One of Daoud´s staunchest supporters is fellow writer Boualem Sansal who has long been considered among Algeria´s most controversial writers. Some articles have described him as ´Algeria´s Voltaire´ or the ´the writer that Algeria loves to hate´.

He regularly receives threats for his outspoken views concerning the Algerian government and Islamism. In 2003, he was dismissed from his job in Algeria's Ministry of Industry because of his political opinions.

In his most recent novel 2084, which came out last year, he is unambiguous in his views towards the role of Islam in society. The novel is about a totalitarian world where everyone is expected to show devotion by praying nine times a day to a deity called Yölah. Personal thoughts are forbidden and a rigid system of surveillance reigns in an empire called Abistan.

What makes Sansal especially unique in the Arab world was his decision to acknowledge the legacy of the Holocaust in his 2009 novel The German Mudjahid. It tells the tale of two brothers, born in Algeria to a German father and an Algerian mother, who later have to confront the news that their father was an SS officer.

Yet within Algeria itself, Sansal is not alone in questioning problems such as anti-Semitism. In 2014, following the announcement that Algeria was to have a new education minister (news that usually elicits a passing nod), many Algerians took to social media to express their discontent, since the minister in question Nouria Benghabrit-Remaoun was suspected of being of Jewish origin.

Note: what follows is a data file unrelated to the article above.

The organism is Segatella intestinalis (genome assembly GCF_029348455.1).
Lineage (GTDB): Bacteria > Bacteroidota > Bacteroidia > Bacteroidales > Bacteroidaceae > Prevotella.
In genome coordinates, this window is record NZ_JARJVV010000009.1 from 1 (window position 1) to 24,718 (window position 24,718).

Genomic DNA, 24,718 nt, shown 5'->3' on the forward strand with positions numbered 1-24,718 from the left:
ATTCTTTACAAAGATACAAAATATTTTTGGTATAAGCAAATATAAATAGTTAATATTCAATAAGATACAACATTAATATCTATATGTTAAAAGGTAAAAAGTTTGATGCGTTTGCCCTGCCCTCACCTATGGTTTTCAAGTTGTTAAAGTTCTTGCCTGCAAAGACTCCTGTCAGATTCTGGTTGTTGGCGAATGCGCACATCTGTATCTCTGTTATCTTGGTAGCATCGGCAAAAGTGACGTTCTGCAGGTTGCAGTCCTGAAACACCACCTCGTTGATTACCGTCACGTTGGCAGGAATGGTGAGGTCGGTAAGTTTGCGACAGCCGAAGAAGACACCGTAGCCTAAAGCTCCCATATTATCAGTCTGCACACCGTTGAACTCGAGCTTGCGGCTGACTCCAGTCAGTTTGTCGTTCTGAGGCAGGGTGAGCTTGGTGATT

But on this occasion, the editor-in-chief of the news website Algerie-Focus, Abdou Semmar responded in an editorial by asking readers: “What is the problem?” “Whether Jewish or not, Nouria Benghebrit has as much right as any other Algerian citizen of respect”, he notes.

He also went further to decry what he called “the stupidity of the public debate in Algeria”.

To assess what motivates some in Algeria´s intellectual elite to take bold stances, one should remember that Algeria is a country that has seen more political turmoil than most. Its independence was granted after a bloody conflict and its one attempt to experiment with multi-party democracy at the start of the 1990s led to a brutal civil war that pitted the government against Islamist forces, with civilians bearing the brunt.

Algeria never had its own Arab spring in 2011, since for many it appeared a futile exercise. With such disenchantment, it is not surprising that some individuals are seeking what means still exist to explore new ideas about their country and its position in the world.

While writers such as Daoud and Sansal have been accused of selling out by focusing on subjects which play well to a European audience; they have chosen to be defiant.

Both refuse to publish under pseudonyms and, despite the potential dangers, both continue to live in their homeland. As Daoud notes: 

“I am Algerian, I live in Algeria, and I don´t accept that someone can think for me, in my name”.

Emily Boulter is a writer based in the Netherlands. She is the creator of the current affairs blog, “From Brussels to Beirut”